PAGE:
CIA Admits to Breaching Senate Intelligence Committee Computers

The CIA has admitted to spying on computers used by the Senate Intelligence Committee, an allegation the agency had previously denied.

Morning Security Brief: No Supreme Court Review of NSA Case, Ricin Letter Link, and More

The U.S. Supreme Court has rejected a review of ruling on government access to phone records. A link has emerged between the shut-down of the Silk Road contraband Web site and a letter containing Ricin sent to the White House. The director of national intelligence has released a high court document authorizing the collection of communications records.

Morning Security Brief: “Stand Your Ground” Laws Analyzed, Al Qaeda Official Killed, Cost of Sexual Assaults, and More

“Stand Your Ground” laws draw fire after the Zimmerman verdict, Al Qaeda’s Yemen-based branch announces that its second in command was killed by a U.S. drone strike, and a RAND report says that sexual assault in the military cost the United States billions last year.

Morning Security Brief: Crash Investigation, Private Sector Perks in Immigration Bill, and EU Demands Privacy Talks

The investigation begins into the crash of an Asiana Airlines jet in San Francisco; the new immigration under consideration in Congress includes billions in private sector projects; and the European Union demands privacy talks with the United States.

Morning Security Brief: Border Security, Cloud Forensics, and Trade Secret Theft

The Senate passed border security provisions as part of the immigration reform bill, a computer security group announces efforts to establish best practices on forensic investigations in the cloud, and the U.S. Department of Justice has charged a Chinese wind turbine manufacturer with theft of trade secrets from a U.S. company.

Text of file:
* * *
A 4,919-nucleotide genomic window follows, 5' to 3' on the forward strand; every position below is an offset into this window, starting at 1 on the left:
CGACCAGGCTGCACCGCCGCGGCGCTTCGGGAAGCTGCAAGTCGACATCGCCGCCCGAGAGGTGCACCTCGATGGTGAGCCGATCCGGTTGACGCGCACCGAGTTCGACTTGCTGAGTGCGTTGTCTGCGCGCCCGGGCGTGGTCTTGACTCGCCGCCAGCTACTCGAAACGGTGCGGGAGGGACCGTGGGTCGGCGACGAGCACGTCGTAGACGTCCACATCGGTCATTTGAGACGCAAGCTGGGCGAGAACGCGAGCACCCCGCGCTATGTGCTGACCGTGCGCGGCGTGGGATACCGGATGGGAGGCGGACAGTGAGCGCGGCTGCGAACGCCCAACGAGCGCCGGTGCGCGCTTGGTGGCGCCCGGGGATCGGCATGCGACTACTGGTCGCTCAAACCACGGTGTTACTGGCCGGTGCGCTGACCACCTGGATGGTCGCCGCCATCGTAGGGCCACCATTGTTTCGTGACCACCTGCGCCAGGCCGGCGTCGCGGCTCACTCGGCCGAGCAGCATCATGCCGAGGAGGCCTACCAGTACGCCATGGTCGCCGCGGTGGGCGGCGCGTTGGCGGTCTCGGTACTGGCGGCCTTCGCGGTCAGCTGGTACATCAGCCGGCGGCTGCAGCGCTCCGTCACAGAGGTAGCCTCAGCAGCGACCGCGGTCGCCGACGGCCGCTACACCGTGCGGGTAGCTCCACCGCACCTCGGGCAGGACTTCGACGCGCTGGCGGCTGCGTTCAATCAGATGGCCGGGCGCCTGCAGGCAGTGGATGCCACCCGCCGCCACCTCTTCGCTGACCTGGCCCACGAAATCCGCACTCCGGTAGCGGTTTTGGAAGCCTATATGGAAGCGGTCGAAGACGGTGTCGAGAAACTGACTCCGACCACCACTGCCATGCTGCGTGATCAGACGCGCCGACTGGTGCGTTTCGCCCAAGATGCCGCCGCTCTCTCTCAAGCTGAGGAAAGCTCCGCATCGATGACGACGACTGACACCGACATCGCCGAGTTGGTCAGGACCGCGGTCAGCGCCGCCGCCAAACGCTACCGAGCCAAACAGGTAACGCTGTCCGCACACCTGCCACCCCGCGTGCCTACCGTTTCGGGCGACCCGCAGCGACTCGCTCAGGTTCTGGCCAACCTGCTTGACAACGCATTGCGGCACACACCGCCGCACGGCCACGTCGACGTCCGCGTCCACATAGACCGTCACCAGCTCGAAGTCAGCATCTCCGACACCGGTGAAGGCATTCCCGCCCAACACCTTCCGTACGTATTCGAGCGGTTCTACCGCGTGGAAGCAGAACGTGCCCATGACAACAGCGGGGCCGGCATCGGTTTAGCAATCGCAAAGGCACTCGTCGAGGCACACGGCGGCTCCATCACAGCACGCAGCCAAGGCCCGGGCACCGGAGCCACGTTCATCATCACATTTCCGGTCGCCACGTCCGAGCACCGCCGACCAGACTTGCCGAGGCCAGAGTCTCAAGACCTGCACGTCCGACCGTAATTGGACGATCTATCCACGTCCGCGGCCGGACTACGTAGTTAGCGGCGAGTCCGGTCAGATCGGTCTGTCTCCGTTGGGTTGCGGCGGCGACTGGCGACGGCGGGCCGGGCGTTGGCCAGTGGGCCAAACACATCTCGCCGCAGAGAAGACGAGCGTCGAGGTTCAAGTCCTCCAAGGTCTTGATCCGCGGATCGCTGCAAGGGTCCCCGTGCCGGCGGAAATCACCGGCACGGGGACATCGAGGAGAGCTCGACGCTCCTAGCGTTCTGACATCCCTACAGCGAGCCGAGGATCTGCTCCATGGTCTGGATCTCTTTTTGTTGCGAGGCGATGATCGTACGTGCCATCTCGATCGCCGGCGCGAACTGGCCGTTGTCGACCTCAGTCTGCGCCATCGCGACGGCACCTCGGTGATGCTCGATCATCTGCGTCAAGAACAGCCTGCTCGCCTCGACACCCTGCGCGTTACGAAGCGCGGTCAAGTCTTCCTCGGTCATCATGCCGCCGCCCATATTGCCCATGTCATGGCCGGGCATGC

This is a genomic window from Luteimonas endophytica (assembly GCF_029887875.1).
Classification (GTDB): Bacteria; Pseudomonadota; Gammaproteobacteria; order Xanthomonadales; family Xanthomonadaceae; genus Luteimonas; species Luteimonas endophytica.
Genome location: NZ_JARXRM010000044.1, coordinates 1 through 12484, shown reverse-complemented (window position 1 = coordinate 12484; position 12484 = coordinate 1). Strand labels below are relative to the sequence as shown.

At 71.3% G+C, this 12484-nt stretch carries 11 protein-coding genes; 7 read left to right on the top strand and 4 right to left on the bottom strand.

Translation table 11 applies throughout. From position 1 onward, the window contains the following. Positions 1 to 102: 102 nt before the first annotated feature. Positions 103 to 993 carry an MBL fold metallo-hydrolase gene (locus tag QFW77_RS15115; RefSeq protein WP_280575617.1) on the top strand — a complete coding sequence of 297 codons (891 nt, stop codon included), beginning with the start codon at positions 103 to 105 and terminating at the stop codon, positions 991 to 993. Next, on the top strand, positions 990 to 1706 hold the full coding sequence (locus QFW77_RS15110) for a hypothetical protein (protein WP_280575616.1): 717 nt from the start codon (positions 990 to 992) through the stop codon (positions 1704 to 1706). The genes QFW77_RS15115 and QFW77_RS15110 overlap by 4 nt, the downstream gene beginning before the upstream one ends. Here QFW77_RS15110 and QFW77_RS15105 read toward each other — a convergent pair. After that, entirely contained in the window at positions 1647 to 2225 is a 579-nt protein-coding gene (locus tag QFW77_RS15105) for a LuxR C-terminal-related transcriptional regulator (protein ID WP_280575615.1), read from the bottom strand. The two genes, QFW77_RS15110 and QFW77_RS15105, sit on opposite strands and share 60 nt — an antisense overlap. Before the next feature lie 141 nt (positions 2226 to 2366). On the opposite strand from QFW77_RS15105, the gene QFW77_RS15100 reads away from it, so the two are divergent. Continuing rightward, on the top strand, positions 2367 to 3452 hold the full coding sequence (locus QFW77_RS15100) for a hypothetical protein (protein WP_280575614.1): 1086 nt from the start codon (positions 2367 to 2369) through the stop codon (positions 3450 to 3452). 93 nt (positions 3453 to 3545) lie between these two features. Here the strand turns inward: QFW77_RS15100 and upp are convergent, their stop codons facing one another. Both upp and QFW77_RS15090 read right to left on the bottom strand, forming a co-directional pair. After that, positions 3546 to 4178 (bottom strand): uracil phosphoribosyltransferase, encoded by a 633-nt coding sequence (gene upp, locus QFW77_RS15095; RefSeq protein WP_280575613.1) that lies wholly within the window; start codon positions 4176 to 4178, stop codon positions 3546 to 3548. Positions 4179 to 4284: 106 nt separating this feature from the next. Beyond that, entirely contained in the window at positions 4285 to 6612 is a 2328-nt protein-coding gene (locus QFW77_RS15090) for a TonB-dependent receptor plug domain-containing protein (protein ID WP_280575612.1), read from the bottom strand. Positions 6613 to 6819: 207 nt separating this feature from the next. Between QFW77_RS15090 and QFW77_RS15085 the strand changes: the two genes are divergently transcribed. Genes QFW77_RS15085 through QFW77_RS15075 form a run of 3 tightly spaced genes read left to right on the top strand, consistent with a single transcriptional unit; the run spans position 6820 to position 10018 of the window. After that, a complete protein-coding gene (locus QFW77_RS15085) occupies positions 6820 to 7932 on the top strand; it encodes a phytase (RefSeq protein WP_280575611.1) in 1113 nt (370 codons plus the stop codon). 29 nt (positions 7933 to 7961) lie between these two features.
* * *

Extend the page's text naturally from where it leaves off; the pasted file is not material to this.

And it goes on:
U.S. Supreme Court Favors Employers in Discrimination Rulings

The U.S. Supreme Court has ruled that employees must meet a strict burden of proof when alleging retaliation and has defined who is a “supervisor” in sexual harassment cases.

Morning Security Brief: DNA Debate, Secret Surveillance Court Documents Ruling, and More

Civil rights groups are asking why the U.K. government has been sending DNA samples from terrorism suspects to police agencies around the world with no oversight; the secret Foreign Intelligence Surveillance Court releases a ruling; and President Obama makes little headway on cybersecurity issues with China’s President Xi.

Supreme Court Upholds DNA Collection

The U.S. Supreme Court has upheld a Maryland law that allows police to collect DNA on those arrested on serious charges and to enter that DNA into the national database.

Morning Security Brief: Monster Tornado Hits Oklahoma, Court to Hear Whistleblower Case, and More

A tornado hit Oklahoma yesterday afternoon leaving dozens dead, the U.S. Supreme Court will hear a whistleblowing case, and a Senate committee approves fingerprinting for foreigners leaving the United States.

Morning Security Brief: Wiretap Laws, Online Background Checks, Diamond Heist Arrests, and More

The Obama administration favors an FBI plan to overhaul U.S. surveillance laws, which supporters say would bring them up to date with the Internet age. Some online companies have been warned that the background checks they provide may violate the U.S. Fair Credit Reporting Act. Arrests have been made in a $50 million diamond heist that occurred in February. And more.

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